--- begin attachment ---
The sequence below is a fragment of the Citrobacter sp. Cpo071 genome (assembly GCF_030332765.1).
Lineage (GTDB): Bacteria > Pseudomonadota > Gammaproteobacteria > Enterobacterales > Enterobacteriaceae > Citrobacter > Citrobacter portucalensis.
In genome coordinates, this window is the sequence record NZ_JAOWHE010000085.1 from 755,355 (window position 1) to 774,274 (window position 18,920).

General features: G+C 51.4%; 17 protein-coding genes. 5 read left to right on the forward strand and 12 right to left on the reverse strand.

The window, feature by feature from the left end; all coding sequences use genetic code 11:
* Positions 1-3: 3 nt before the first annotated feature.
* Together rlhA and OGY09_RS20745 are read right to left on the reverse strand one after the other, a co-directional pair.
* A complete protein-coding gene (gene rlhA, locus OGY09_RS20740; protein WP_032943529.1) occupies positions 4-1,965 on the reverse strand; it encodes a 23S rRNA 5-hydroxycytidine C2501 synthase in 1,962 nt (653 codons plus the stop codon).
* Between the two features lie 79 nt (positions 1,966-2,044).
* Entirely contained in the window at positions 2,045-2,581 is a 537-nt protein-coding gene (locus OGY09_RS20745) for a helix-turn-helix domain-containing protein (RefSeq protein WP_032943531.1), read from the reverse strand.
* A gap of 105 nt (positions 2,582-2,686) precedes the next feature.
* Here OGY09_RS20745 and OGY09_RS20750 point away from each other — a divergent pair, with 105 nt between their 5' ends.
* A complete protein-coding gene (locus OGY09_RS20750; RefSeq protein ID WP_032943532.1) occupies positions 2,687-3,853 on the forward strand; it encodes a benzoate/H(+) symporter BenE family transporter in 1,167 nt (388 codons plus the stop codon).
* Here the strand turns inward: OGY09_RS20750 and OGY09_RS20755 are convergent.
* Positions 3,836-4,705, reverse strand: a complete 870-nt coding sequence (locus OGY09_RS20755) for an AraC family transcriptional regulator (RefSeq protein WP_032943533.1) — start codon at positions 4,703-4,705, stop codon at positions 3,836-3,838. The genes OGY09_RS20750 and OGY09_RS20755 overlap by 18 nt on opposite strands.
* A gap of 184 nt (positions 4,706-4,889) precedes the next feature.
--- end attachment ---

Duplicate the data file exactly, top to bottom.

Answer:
The sequence below is a fragment of the Citrobacter sp. Cpo071 genome (assembly GCF_030332765.1).
Lineage (GTDB): Bacteria > Pseudomonadota > Gammaproteobacteria > Enterobacterales > Enterobacteriaceae > Citrobacter > Citrobacter portucalensis.
In genome coordinates, this window is the sequence record NZ_JAOWHE010000085.1 from 755,355 (window position 1) to 774,274 (window position 18,920).

General features: G+C 51.4%; 17 protein-coding genes. 5 read left to right on the forward strand and 12 right to left on the reverse strand.

The window, feature by feature from the left end; all coding sequences use genetic code 11:
* Positions 1-3: 3 nt before the first annotated feature.
* Together rlhA and OGY09_RS20745 are read right to left on the reverse strand one after the other, a co-directional pair.
* A complete protein-coding gene (gene rlhA, locus OGY09_RS20740; protein WP_032943529.1) occupies positions 4-1,965 on the reverse strand; it encodes a 23S rRNA 5-hydroxycytidine C2501 synthase in 1,962 nt (653 codons plus the stop codon).
* Between the two features lie 79 nt (positions 1,966-2,044).
* Entirely contained in the window at positions 2,045-2,581 is a 537-nt protein-coding gene (locus OGY09_RS20745) for a helix-turn-helix domain-containing protein (RefSeq protein WP_032943531.1), read from the reverse strand.
* A gap of 105 nt (positions 2,582-2,686) precedes the next feature.
* Here OGY09_RS20745 and OGY09_RS20750 point away from each other — a divergent pair, with 105 nt between their 5' ends.
* A complete protein-coding gene (locus OGY09_RS20750; RefSeq protein ID WP_032943532.1) occupies positions 2,687-3,853 on the forward strand; it encodes a benzoate/H(+) symporter BenE family transporter in 1,167 nt (388 codons plus the stop codon).
* Here the strand turns inward: OGY09_RS20750 and OGY09_RS20755 are convergent.
* Positions 3,836-4,705, reverse strand: a complete 870-nt coding sequence (locus OGY09_RS20755) for an AraC family transcriptional regulator (RefSeq protein WP_032943533.1) — start codon at positions 4,703-4,705, stop codon at positions 3,836-3,838. The genes OGY09_RS20750 and OGY09_RS20755 overlap by 18 nt on opposite strands.
* A gap of 184 nt (positions 4,706-4,889) precedes the next feature.